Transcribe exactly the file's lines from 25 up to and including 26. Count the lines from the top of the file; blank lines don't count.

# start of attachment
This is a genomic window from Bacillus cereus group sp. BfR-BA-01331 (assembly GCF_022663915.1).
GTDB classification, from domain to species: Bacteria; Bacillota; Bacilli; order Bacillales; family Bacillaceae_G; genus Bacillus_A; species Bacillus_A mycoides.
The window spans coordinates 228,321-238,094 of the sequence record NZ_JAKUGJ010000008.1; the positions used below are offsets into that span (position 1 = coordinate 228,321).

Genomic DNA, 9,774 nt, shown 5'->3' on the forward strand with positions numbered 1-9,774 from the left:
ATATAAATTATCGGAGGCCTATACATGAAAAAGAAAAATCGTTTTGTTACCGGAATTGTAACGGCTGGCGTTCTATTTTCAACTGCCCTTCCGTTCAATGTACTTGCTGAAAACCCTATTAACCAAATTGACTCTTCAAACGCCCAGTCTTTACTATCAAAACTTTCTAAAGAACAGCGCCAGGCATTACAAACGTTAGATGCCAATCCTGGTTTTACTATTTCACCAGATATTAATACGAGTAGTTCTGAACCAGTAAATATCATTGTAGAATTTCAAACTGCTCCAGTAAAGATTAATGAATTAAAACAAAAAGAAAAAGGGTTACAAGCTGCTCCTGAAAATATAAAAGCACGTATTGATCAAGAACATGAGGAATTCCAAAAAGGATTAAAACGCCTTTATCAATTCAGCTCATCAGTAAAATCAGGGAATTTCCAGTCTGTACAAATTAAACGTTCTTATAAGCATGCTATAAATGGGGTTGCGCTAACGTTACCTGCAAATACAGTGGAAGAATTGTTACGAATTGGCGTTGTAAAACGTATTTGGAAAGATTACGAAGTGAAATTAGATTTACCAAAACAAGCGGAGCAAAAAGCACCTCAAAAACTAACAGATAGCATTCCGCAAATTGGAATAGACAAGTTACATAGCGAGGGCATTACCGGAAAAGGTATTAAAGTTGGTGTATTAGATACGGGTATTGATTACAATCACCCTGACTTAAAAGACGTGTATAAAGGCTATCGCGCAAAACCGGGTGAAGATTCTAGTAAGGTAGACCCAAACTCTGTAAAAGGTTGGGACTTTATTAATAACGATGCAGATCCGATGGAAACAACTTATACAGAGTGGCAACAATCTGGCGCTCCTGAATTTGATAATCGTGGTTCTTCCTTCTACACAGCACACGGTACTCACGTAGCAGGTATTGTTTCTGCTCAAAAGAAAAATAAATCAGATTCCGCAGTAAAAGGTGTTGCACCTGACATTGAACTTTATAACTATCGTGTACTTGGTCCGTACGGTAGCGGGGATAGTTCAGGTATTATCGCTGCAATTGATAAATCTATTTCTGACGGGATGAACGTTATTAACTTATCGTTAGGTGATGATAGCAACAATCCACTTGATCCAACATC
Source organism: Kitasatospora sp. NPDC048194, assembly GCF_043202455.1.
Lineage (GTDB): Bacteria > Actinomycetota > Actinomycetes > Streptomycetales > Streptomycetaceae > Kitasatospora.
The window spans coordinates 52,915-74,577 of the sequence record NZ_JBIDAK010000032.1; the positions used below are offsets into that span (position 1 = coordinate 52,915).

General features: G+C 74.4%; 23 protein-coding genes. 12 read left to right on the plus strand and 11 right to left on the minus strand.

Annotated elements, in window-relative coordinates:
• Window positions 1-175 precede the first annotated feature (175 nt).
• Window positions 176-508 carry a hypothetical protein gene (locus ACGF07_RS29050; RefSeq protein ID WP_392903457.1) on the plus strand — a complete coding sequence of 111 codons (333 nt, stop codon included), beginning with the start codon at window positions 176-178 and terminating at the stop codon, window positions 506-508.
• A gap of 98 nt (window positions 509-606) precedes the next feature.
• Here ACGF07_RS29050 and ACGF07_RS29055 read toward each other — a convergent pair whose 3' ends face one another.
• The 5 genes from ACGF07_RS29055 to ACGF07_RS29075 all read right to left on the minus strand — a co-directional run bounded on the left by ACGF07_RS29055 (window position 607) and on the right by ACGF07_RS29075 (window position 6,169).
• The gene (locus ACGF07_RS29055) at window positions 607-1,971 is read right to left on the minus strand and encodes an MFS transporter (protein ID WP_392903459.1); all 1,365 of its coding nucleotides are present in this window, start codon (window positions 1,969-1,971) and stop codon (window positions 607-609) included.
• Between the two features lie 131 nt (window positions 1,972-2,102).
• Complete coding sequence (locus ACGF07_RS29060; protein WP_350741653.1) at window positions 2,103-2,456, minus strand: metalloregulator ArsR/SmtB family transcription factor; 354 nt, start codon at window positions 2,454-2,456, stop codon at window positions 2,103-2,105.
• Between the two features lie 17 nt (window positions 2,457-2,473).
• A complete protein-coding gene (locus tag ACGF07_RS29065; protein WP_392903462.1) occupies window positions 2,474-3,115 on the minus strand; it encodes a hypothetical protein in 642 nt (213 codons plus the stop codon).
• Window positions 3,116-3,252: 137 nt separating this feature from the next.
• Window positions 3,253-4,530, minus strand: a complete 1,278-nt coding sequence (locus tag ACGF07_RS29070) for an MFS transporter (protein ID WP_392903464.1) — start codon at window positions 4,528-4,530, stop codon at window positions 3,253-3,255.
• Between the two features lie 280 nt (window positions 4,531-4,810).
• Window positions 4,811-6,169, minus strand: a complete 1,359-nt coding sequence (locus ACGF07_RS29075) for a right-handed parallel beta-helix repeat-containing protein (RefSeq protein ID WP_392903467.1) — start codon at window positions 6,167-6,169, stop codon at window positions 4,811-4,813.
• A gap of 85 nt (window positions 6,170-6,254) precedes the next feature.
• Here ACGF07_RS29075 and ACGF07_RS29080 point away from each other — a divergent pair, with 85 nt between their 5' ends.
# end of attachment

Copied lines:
• A gap of 85 nt (window positions 6,170-6,254) precedes the next feature.
• Here ACGF07_RS29075 and ACGF07_RS29080 point away from each other — a divergent pair, with 85 nt between their 5' ends.